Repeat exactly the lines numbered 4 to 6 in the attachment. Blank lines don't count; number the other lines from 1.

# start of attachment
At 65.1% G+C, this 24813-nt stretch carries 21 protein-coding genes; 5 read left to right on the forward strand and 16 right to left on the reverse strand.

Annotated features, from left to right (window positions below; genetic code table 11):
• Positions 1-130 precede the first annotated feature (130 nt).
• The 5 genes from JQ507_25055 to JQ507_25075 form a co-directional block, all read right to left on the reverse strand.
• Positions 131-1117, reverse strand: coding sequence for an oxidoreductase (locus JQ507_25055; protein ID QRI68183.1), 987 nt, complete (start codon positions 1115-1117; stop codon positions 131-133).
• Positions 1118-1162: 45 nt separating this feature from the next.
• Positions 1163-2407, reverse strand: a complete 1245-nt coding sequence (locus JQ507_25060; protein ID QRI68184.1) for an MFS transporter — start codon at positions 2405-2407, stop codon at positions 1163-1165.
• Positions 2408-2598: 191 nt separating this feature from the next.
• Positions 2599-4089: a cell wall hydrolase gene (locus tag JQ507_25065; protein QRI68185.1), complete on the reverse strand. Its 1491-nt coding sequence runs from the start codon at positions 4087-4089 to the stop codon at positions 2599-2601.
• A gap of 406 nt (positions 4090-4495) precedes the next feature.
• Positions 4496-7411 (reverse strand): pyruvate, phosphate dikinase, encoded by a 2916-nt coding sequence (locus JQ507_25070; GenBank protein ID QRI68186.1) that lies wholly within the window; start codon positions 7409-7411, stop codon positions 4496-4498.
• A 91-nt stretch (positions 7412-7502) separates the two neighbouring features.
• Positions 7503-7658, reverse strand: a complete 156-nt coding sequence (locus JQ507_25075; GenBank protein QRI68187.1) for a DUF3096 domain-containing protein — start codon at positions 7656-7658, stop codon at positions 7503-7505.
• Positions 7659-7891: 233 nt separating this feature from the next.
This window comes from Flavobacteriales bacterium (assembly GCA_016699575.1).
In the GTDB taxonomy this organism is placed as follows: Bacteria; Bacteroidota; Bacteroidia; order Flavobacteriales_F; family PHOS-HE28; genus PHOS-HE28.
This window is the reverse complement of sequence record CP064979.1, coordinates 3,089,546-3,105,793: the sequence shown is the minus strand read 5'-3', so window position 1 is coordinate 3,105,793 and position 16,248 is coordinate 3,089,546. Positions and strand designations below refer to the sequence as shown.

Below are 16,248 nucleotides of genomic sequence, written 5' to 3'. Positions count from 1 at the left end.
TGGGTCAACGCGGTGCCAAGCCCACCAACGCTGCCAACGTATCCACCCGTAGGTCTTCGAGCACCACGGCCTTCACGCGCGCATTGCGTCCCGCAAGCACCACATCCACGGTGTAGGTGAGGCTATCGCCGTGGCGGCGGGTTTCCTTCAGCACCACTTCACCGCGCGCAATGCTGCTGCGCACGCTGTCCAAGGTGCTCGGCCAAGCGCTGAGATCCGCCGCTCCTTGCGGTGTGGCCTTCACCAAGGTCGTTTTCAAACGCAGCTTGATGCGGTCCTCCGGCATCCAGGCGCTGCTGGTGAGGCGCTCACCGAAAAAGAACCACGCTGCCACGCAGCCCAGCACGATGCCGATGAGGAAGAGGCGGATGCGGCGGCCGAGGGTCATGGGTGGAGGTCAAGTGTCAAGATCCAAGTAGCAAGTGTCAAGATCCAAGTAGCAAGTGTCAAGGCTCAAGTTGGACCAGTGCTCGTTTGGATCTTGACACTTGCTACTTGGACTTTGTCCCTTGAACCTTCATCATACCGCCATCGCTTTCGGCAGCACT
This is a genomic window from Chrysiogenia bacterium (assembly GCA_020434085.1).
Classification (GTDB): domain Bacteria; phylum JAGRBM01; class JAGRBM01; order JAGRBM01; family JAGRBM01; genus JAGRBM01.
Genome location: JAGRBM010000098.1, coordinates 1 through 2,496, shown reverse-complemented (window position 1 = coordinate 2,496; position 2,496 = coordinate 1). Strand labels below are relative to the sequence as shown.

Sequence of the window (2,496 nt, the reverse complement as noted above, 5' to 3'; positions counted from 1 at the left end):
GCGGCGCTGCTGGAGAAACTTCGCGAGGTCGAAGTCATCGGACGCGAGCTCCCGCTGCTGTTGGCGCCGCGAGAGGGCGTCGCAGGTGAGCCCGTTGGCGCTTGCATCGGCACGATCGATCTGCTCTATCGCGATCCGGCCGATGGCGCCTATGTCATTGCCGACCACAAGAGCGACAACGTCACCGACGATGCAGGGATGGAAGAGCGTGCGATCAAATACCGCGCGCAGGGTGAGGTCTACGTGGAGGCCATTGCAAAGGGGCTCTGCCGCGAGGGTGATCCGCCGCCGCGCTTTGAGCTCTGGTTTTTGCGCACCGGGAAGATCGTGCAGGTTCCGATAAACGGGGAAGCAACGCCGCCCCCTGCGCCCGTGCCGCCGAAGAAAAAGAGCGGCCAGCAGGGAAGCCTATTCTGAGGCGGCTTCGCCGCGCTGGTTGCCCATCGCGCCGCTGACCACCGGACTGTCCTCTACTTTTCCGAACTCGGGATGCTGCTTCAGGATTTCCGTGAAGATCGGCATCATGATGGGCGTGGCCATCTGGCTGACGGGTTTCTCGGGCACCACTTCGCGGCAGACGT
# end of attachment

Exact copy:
• The 5 genes from JQ507_25055 to JQ507_25075 form a co-directional block, all read right to left on the reverse strand.
• Positions 131-1117, reverse strand: coding sequence for an oxidoreductase (locus JQ507_25055; protein ID QRI68183.1), 987 nt, complete (start codon positions 1115-1117; stop codon positions 131-133).
• Positions 1118-1162: 45 nt separating this feature from the next.